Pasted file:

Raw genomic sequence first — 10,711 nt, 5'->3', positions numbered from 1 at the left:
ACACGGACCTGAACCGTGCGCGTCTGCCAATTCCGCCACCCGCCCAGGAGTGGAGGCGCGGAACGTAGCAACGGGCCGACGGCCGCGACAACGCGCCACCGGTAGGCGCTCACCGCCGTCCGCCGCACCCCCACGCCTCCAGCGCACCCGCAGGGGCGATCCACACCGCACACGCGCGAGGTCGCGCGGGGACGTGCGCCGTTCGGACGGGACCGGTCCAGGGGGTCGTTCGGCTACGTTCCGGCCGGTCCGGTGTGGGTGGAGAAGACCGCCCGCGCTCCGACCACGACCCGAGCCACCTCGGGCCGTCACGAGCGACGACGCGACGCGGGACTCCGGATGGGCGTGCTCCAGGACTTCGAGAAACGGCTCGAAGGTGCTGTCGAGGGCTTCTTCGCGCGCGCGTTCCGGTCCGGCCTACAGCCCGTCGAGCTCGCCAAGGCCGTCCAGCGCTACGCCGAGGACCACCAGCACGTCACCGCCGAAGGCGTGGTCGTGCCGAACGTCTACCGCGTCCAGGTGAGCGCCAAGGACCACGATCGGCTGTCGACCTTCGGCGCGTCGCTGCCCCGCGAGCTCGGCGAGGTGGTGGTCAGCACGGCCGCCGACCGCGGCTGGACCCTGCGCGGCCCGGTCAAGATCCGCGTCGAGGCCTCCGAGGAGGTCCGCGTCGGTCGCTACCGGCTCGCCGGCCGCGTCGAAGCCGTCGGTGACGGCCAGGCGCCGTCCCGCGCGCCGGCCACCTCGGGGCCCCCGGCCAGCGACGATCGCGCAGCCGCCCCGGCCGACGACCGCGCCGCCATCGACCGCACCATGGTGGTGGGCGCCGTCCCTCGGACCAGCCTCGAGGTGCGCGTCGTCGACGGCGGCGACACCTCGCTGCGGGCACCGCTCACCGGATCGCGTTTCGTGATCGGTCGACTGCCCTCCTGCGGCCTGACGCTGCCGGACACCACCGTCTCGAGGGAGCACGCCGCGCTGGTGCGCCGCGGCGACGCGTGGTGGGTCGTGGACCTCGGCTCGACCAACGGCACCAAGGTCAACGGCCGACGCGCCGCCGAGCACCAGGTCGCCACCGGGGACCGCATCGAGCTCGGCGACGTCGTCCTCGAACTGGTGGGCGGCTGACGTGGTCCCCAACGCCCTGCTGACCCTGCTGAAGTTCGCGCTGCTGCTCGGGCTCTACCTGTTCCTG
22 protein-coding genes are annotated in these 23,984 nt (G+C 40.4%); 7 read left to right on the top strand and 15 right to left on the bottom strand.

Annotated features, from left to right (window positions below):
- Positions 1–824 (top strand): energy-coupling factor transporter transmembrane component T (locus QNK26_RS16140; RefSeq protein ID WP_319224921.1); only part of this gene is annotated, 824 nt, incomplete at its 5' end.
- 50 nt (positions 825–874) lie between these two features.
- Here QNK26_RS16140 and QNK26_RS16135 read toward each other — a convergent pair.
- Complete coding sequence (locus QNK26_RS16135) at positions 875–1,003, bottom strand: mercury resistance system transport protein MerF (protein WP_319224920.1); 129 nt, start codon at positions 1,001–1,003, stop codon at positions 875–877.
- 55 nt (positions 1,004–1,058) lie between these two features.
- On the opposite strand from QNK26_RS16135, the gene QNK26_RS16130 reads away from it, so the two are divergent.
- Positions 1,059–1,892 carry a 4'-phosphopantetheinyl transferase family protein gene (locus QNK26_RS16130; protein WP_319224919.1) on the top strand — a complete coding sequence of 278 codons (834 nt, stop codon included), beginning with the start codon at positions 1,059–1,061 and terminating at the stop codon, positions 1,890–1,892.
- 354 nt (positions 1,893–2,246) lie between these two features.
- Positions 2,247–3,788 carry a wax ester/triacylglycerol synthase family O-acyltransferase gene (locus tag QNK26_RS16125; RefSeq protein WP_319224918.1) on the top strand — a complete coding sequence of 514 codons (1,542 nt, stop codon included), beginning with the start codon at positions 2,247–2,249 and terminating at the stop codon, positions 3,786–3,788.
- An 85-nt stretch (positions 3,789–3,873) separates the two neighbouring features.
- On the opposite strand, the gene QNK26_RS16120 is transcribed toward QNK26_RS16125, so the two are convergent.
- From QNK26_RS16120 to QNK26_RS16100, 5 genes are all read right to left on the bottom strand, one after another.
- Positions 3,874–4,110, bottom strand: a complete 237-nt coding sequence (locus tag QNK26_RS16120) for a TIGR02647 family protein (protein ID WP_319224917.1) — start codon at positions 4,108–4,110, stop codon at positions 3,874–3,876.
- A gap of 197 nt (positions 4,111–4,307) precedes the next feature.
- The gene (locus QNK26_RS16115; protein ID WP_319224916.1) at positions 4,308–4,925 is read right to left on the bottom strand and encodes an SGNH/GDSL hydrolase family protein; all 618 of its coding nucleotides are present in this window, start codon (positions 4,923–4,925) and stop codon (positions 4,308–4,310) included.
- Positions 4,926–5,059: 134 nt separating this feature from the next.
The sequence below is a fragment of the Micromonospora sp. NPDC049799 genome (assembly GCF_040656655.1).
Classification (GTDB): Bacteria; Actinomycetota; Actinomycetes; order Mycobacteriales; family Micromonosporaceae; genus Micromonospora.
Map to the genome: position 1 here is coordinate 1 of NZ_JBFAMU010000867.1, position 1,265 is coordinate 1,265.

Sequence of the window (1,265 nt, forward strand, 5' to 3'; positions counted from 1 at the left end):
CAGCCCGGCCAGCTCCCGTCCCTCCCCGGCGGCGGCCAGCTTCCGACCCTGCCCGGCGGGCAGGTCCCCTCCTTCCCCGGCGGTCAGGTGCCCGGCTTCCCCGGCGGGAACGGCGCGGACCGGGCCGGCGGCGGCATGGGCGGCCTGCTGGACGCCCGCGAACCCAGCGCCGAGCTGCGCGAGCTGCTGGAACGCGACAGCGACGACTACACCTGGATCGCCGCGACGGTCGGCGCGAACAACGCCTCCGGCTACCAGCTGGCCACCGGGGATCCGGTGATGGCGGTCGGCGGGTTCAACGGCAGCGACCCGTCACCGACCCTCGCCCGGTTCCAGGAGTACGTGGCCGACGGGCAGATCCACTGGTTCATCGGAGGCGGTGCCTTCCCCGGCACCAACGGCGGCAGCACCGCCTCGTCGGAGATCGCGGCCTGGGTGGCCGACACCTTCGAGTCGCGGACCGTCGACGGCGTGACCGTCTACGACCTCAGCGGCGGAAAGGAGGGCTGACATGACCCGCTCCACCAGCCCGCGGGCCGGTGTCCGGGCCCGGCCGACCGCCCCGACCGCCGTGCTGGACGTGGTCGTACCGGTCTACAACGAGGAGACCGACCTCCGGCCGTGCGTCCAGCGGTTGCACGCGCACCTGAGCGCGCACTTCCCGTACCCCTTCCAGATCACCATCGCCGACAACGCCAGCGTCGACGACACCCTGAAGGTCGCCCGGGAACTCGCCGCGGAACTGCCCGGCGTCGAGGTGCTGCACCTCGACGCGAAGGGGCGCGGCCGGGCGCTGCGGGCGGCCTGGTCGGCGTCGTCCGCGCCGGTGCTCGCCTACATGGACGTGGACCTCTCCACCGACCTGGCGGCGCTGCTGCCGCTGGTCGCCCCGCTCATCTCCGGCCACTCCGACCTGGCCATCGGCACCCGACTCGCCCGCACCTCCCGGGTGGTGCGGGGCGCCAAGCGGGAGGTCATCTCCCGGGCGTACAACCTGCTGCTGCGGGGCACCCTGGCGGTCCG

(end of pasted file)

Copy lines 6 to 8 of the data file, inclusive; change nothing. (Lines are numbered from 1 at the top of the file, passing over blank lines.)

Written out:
- 50 nt (positions 825–874) lie between these two features.
- Here QNK26_RS16140 and QNK26_RS16135 read toward each other — a convergent pair.
- Complete coding sequence (locus QNK26_RS16135) at positions 875–1,003, bottom strand: mercury resistance system transport protein MerF (protein WP_319224920.1); 129 nt, start codon at positions 1,001–1,003, stop codon at positions 875–877.